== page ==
SQL Bits 2022 was in March this year and after two years of delay due to the pandemic, it was a welcome return for the UK’s main SQL Server and Data Analytics conference.
Full of Microsoft MVP’s and international speakers it was great to the see the conference return, and it provided a chance to listen to old friends doing share their knowledge.
Now that the dust has settled and we’ve had a chance to reflect, here are our key takeaways and thoughts on what we heard and discussed.
Azure Synapse is now mature enough to recommend as default Microsoft Azure Data Analytics Platform product.
By some margin most of the sessions were in some way about either Azure Synapse and/or Power BI. This was not by chance; Synapse has come a long way in a short period of time and has matured rapidly.
The integration between the Synapse and Power BI services is now excellent, and Synapse now provides a solid wrapper across Data Lake, Spark, SQL, Pipeline, and analytics technology.
Using Notebooks, you can write data processing code in any language in Python (PySpark, SQL or C#).
We demonstrated Synapse to a client 12 months ago and at the time were still trying to work out the role it had to play. Yes, it enabled new capabilities (e.g., SQL over Data Lake), but we were still puzzled when it looked like you could achieve everything through the combination of existing Lake, SQL, Power BI and Data Factory.
Now it is clear, Synapse provides that single interface to all these technologies and more (i.e. Spark/Databricks). Once set up you work with your data platforms easily, adding and removing whole technology sets as needed for data processing jobs.
Data Lake House architecture is poised to become the default for Cloud based analytic services
In a similar way to Synapse maturing as a product, the Data Lake House concept is also maturing and needs to be considered seriously in all architectural platform designs.
When the Data Lake concept first came along, data platform implementations built Data Warehouse ETL mechanisms from data in the lake loading into another repository such as SQL engine.
Technologies such as Synapse, to an extent Power BI, and most importantly Delta Lake, which provides ACID transactions over files stored in the lake, have now emerged.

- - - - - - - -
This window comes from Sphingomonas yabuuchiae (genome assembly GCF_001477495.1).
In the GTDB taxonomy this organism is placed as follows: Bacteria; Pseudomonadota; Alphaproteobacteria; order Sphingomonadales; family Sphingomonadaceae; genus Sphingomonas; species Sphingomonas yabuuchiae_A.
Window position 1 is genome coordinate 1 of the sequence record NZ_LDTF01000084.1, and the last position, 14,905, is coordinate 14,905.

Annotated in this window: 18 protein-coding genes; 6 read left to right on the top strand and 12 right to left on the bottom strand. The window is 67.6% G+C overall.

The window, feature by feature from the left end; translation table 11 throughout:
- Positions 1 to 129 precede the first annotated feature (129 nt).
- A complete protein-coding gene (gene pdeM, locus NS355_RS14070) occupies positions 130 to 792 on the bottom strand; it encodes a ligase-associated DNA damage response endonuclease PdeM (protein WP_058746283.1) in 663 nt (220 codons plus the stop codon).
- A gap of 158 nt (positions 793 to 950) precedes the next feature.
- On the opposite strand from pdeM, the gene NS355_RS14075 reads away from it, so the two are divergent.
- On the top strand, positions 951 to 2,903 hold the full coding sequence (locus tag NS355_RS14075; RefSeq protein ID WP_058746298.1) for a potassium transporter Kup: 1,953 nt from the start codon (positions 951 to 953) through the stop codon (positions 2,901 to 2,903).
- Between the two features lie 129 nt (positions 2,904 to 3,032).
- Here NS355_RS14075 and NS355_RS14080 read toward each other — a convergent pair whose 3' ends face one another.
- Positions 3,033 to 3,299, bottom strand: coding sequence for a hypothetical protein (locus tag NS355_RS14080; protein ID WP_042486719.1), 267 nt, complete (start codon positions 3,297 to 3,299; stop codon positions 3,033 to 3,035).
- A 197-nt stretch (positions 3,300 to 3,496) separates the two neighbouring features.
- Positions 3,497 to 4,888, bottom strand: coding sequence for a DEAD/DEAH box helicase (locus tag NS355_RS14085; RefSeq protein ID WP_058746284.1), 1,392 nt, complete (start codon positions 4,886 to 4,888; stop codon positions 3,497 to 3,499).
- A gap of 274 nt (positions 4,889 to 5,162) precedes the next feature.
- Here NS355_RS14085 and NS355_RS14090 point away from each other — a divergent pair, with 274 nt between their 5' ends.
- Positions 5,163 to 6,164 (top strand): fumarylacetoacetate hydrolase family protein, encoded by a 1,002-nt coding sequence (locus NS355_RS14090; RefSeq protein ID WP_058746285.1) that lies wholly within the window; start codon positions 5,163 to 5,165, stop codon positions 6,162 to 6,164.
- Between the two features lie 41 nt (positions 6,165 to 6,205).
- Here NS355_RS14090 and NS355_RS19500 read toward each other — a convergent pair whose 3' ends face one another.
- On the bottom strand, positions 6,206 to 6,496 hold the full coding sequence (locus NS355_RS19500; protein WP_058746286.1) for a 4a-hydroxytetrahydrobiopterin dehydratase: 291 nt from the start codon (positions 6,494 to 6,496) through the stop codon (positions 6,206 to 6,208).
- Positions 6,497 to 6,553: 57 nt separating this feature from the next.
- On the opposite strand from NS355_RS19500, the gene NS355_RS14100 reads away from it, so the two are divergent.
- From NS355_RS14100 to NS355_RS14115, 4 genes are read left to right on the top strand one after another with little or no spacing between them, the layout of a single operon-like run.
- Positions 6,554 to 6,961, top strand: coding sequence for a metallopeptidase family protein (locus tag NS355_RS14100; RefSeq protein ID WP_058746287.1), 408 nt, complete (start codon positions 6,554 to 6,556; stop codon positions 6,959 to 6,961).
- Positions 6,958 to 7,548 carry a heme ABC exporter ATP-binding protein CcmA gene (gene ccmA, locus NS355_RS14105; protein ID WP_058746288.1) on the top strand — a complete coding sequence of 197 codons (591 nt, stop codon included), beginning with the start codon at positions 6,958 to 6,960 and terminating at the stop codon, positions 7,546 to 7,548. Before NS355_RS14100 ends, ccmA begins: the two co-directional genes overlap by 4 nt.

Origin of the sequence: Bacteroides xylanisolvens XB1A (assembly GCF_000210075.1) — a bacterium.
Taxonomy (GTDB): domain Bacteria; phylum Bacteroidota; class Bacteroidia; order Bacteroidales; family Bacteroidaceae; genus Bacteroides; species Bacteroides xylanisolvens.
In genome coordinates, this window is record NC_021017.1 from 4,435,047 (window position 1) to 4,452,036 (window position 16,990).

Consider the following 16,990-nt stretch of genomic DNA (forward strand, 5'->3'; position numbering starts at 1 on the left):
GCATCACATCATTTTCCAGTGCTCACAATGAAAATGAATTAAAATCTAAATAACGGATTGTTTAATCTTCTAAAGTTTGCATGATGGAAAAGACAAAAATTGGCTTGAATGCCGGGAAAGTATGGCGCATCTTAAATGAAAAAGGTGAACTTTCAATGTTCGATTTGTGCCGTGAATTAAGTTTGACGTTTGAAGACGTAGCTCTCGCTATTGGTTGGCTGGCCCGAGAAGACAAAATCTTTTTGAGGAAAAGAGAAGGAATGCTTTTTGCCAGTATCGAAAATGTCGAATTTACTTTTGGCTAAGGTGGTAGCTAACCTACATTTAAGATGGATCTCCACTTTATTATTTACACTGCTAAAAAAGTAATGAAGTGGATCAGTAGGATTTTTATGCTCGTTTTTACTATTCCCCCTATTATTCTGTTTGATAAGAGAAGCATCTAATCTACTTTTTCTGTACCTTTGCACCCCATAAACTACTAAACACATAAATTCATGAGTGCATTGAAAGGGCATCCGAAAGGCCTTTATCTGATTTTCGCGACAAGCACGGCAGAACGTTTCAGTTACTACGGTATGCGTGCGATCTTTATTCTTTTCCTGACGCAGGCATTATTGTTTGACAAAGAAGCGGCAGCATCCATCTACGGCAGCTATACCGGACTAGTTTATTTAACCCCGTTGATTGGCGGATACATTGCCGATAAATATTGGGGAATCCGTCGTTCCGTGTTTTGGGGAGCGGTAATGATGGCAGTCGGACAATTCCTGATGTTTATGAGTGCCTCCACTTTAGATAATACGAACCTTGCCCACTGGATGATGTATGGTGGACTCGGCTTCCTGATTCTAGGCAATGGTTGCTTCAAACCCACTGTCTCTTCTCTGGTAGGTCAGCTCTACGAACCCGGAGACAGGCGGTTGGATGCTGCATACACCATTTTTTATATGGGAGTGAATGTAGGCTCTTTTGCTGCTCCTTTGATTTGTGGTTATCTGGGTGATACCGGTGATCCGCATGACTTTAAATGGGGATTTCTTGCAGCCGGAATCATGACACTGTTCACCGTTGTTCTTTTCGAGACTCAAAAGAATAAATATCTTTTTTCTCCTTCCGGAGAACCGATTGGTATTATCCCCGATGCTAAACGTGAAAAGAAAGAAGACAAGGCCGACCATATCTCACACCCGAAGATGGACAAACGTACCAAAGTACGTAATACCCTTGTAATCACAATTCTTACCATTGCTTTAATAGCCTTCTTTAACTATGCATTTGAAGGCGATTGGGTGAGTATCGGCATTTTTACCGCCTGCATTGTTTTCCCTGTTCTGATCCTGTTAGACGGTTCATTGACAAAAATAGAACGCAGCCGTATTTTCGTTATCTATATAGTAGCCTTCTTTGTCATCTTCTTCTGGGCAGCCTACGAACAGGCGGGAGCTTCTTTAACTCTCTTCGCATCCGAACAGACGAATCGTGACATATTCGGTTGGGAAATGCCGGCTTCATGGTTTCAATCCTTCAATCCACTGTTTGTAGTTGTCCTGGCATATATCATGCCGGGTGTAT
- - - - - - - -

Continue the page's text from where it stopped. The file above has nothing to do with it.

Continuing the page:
Now Data Warehouse and Analytic models can be built directly over the data in the Lake, with no need to move the data somewhere else. This reduces cost, complexity and increases agility in terms of producing reporting models.
Kimball’s (Star-Schema) Dimensional modelling is as relevant as ever, but single table pattern emerging for Direct Query with SQL doing the heavy lifting
At BDO/C5 we’re pretty much devotees of Ralph Kimball’s dimensional modelling (star-schema) approach to producing data analytic models. Other approaches do exist, but we love the simplicity of star schemas using facts and well conformed dimensions. This was also evident amongst many of the presenters, especially in the Data Lakehouse sessions.
Power BI has long had two mechanisms for accessing data, import and direct query. Import is typically the preferred approach for performance reasons and typically you model using a dimensional model, but direct query (where data remains in the source data platform) has advantages from an update frequency perspective – you don’t need to load the data into Power BI to report on it. This is especially true in the data lake house approach.
In direct query, star-schemas can be slow for large data sets, but single table modelling, especially with “dual mode” partitions along with SQL Server, Data Bricks or Synapse doing the heavy lifting to process data into the table is now a recognised design pattern to be used when needed.
SQL Server DBA skills are as important as ever. Recognised that on-premise isn’t going away anytime soon – hybrid will be the route for many, as such DBA services are just as important as ever.
There were a good number of sessions on the more traditional aspects of database admin and tuning. The Azure SQL PaaS service is very good and does take away some of the maintenance jobs (e.g., patching) but indexes still need to be tuned, performance monitored, and maintenance performed to have a well-functioning SQL estate.
It’s also clear that Microsoft recognise that hybrid will be a route many customers will take as some workloads can’t be moved to public cloud for various reasons. SQL 2022 has many new features to help, but DBA Skills are going to be key for organisations for a long time yet.
Overall, we really enjoyed SQL Bits this year. There was lots of learning and training and some new ideas to try out. We’re going to look forward to watching the videos of the sessions missed and re-watching some of our favourite ones again.
For more information about how these new announcements can help you make the most of your data, email us at firstname.lastname@example.org or call +441534 633 733.